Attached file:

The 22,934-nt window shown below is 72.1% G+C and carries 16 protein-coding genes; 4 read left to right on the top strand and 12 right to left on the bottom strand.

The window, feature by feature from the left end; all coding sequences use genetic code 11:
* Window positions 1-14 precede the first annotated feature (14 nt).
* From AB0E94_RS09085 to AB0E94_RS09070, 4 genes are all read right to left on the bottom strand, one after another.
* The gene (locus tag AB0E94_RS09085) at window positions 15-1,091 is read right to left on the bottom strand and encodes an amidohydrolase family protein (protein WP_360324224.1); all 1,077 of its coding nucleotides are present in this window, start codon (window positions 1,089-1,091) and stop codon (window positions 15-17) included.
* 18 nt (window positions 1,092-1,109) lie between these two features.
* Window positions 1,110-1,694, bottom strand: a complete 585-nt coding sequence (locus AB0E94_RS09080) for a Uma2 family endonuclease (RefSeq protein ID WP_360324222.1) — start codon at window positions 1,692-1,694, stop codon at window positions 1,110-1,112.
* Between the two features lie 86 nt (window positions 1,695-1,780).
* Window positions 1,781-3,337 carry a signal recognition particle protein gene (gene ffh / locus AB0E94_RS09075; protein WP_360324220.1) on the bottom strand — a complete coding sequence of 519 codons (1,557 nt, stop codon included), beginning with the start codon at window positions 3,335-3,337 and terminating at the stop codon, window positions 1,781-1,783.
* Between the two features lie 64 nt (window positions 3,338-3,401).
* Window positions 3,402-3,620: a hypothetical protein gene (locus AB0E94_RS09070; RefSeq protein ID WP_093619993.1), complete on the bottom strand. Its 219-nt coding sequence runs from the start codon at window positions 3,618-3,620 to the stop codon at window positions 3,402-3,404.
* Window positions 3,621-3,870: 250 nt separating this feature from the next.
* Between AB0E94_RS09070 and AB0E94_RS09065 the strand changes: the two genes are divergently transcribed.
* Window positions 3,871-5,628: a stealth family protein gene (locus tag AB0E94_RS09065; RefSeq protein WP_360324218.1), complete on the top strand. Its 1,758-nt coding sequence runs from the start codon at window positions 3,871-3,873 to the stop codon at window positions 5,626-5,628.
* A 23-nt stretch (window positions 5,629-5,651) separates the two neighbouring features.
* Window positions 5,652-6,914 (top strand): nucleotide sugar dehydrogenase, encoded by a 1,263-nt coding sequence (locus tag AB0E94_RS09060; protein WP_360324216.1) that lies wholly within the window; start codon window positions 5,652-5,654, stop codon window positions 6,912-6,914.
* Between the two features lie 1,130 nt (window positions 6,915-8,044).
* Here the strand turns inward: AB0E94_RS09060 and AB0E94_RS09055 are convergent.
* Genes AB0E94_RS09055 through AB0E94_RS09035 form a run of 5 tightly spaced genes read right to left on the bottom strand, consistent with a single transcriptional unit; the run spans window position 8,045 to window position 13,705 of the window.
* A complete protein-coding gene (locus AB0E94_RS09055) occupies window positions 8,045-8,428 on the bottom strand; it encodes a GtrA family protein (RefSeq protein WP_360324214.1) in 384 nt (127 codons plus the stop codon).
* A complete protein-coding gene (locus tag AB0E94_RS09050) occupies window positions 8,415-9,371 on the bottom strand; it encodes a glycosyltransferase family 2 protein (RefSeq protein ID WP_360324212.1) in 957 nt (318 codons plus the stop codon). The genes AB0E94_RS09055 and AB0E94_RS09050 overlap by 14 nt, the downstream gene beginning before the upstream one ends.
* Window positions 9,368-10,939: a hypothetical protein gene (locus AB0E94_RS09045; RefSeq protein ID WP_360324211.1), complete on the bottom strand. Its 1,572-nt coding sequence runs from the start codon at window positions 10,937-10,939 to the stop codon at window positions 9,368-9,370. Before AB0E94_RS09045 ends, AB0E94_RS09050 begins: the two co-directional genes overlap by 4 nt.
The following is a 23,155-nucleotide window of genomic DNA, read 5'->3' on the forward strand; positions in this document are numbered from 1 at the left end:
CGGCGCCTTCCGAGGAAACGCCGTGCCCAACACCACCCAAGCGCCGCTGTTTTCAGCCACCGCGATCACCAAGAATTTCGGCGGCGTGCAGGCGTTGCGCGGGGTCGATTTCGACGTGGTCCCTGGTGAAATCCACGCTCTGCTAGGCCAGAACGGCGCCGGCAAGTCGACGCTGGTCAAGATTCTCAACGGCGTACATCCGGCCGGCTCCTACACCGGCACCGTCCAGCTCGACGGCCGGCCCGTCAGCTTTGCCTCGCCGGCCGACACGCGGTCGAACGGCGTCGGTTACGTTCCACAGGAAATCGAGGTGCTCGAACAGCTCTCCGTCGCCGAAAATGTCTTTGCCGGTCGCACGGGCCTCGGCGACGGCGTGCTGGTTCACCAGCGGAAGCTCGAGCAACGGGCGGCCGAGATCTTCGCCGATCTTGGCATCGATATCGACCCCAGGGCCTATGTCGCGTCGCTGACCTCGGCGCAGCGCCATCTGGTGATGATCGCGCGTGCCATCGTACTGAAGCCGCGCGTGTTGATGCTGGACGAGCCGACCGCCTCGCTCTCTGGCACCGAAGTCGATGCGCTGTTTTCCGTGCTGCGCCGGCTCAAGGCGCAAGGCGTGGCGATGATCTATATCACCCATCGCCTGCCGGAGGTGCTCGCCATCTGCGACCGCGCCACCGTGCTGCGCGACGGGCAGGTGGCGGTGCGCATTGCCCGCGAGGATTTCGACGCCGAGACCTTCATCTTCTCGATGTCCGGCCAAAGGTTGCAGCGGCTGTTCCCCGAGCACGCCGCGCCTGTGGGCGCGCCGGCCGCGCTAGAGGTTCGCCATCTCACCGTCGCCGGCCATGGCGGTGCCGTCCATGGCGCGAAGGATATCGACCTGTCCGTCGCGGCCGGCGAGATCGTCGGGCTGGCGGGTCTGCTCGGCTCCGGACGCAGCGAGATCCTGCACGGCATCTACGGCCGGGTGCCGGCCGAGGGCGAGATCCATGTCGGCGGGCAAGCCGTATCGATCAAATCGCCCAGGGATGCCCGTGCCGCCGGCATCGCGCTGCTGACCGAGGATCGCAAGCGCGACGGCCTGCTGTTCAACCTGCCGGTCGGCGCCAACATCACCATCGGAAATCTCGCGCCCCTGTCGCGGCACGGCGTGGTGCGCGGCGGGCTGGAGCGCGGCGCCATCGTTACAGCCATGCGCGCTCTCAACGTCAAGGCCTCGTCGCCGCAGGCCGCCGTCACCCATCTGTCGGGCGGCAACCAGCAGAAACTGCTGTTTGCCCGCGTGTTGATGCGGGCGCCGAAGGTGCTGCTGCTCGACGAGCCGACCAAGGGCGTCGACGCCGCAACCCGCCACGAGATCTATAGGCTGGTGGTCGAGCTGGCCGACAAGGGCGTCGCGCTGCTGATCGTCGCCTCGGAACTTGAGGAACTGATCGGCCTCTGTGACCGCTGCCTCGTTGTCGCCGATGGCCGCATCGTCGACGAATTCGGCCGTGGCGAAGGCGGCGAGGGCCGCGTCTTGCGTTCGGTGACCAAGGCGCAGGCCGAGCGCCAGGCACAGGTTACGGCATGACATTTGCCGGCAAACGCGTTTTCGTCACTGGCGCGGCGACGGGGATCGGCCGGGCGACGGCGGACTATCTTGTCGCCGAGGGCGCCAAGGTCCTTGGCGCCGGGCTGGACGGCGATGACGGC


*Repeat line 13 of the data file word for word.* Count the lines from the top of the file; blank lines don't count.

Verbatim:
* Between AB0E94_RS09070 and AB0E94_RS09065 the strand changes: the two genes are divergently transcribed.